Van Gogh and Expressionism
@ the Neue Gallery, NYC
by Al Doyle
New Yorkers have been treated to a recent arrival on museum-mile: the Neue Gallery at Fifth Avenue and 89th Street, equidistant betwixt the Met and the Guggenheim. Visitors to the Neue Gallery have come to expect ground-breaking exhibits that shed light on special themes,artists and cross-currents of design, crafts and architecture in early 20th century Austrian and German arts.
Now comes something of a different order: an exhibit that pairs Vincent Van Gogh with a host of artists that were influenced by his vibrant color, tortured line and intense self-portraits.
At the Neue Gallery, the self-portraits command the emotional center. Van Gogh created the template for the modern self-portrait,and many are included in here. Ludwig Meidner and Lovis Corinth can be considered lesser lights yet their inclusion in this show is right-on: both portray searching self-portraits that echo van Gogh's modern take on Rembrandt's incisive psychological depth and rigorously honest self-appraisal. It is hard to think of any artist who has not been influenced by this soul-searching and scathing approach to self depiction on canvas: Picasso, Matisse, Francis Bacon and Willem de Kooning all fell under the spell of this high-flying Dutchman. See the images reproduced here by Paul Klee and Karl Schmidt-Rotloff for more examples of Vincent's reach into the modern psyche. While the Klee relies on the intensive gaze to portray the artistic temperament, Schmidt-Rotloff is dependent on vibrant color and Van Gogh inspired brushwork for packing an emotive punch in the painting. There is a downside to this intense Sturm und Drang: the maudlin conceit of the misunderstood artiste (think Van Gogh as played by Kirk Douglas in the Hollywood's Lust For Life).
There are several other interesting themes explored in this show: the importance of arbitrary color in the expressionist landscape; the use of still life as a locus of emotional depth that goes much deeper than the shop-worn vanitas typical of the Dutch tradition. Especially poignant and indicative of the spell cast by Van Gogh is the depiction of wilted Sunflowers by Egon Schiele. Unfortunate that the New York exhibit is missing the iconic Van Gogh Sunflowers with which it was paired with at the Van Gogh Museum in Amsterdam where the exhibit was first seen.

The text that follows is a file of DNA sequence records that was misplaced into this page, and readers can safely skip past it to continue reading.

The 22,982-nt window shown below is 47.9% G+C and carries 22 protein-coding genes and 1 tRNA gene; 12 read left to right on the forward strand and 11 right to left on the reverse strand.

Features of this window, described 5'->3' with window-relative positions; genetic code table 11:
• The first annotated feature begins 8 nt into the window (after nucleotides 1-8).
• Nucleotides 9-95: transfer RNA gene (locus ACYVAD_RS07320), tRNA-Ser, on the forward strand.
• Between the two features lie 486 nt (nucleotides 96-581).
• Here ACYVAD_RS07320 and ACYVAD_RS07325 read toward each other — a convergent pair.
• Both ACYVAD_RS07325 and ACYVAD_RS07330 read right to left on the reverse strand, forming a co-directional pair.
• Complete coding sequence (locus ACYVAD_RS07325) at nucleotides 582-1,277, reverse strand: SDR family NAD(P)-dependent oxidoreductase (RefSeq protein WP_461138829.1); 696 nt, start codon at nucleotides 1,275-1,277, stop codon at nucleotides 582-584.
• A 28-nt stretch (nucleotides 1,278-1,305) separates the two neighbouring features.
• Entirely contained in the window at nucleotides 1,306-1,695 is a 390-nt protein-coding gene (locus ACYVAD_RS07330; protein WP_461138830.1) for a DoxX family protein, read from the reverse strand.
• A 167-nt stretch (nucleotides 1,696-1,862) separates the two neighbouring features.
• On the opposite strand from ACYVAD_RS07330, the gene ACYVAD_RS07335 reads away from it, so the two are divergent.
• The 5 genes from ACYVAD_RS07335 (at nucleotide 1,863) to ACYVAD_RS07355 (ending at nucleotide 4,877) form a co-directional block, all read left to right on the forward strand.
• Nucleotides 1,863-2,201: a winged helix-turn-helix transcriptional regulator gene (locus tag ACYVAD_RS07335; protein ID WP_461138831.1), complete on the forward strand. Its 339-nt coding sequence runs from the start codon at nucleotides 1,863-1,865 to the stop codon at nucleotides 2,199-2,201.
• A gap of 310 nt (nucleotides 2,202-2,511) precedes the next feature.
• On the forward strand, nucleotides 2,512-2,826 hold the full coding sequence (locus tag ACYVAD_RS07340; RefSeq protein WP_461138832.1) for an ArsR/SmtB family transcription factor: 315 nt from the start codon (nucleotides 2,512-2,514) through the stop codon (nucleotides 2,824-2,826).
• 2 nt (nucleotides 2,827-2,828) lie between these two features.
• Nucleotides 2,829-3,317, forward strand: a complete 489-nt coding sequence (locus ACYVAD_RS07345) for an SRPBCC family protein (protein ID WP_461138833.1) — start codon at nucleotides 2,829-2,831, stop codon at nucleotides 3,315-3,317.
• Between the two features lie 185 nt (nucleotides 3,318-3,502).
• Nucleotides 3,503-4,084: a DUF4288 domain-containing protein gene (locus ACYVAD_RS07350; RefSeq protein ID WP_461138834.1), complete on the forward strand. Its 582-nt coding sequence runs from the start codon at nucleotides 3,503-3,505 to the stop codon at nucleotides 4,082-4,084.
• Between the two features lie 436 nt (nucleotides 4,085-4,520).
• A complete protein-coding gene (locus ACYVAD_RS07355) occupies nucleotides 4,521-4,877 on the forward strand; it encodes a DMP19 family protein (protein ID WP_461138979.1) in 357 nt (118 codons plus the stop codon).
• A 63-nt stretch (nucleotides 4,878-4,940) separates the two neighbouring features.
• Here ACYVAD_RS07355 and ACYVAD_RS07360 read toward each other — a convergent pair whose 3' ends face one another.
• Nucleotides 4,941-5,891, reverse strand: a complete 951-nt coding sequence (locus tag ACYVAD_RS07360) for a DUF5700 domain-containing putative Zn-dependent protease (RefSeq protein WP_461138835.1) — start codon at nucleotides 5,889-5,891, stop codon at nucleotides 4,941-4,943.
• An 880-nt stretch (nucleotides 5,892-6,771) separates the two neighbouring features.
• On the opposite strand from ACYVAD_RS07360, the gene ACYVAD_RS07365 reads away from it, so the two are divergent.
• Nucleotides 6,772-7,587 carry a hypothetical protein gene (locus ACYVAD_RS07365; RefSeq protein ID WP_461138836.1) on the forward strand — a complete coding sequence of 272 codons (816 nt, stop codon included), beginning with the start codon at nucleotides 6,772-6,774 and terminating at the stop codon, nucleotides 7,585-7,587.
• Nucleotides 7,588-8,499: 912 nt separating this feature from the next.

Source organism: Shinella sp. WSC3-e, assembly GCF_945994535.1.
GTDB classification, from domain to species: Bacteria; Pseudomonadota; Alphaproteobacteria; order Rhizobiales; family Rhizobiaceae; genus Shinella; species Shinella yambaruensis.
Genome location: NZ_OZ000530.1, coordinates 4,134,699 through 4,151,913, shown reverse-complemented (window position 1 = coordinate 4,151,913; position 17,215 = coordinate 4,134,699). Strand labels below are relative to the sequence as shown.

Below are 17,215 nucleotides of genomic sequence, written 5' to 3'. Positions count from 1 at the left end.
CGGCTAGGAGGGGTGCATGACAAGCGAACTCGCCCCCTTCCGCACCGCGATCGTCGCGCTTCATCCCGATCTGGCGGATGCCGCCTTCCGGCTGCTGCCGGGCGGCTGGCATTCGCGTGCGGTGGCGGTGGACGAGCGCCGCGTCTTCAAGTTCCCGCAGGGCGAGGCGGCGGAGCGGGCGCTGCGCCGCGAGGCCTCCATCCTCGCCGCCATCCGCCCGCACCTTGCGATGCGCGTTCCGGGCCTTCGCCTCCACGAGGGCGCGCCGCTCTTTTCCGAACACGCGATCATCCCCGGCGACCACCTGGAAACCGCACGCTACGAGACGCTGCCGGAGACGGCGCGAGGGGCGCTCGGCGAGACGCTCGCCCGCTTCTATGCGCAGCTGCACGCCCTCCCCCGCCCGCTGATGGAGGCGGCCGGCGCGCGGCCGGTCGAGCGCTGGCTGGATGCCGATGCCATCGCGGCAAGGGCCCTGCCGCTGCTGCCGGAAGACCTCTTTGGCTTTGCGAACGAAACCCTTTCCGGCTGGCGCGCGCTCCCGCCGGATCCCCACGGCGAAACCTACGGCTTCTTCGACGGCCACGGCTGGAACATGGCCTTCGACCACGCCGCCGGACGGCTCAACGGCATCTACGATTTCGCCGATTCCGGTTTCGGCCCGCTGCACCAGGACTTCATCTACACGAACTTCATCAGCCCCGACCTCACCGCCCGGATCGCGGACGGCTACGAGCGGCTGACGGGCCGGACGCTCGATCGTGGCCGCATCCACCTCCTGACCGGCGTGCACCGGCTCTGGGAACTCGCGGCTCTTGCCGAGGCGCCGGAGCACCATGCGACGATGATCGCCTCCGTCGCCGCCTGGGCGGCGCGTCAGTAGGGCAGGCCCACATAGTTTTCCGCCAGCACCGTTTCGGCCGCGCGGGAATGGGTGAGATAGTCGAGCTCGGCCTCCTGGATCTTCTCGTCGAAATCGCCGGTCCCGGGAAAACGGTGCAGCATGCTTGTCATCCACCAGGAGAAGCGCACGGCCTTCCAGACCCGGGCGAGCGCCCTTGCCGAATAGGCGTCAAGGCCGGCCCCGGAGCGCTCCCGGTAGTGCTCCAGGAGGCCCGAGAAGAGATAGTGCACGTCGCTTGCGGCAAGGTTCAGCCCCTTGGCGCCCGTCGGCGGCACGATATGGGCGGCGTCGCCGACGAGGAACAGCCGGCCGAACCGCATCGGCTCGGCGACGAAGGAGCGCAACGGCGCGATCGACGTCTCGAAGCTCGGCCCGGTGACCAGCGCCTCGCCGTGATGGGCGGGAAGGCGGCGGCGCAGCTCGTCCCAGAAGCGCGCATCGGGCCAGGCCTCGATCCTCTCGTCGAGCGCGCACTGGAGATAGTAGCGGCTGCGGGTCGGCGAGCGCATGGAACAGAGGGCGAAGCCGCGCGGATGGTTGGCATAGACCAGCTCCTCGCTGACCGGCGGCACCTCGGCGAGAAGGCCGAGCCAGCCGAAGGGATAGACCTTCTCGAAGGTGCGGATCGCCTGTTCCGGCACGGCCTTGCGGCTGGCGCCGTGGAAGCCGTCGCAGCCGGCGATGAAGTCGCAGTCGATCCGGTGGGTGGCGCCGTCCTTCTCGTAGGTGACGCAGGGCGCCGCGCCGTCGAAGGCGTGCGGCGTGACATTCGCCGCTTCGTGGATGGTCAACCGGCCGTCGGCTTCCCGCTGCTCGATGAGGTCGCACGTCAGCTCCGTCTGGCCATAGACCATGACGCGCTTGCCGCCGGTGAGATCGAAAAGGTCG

Any exhibit featuring Van Gogh will be a crowded event with the masses turning out for the latest installment of the "Vincent Diaries" as to any other serial entertainment. If possible, try to catch this show on off-hours: make and attempt to avoid the weekend crowds as this is a smaller space and the intimacy of the works on view suffer under pressure.
Jill Lloyd is a guest curator of this exhibit, which along with her accompanying catalog marks a milestone event in the short history of the Neue Gallery in that this is the first venture beyond the strict confines of the German and Austrian purview and also outside the curatorial ranks of the Gallery proper. The exhibit remains on view until July 2nd, 2007 at the Neue Gallery in NYC.
Vincent van Gogh and Expressionism
See thumbnails of the paintings on view.
View two streetscapes here: one by Kandinsky, one by Van Gogh
Al Doyle is an artist/critic living in Brooklyn. email@example.com
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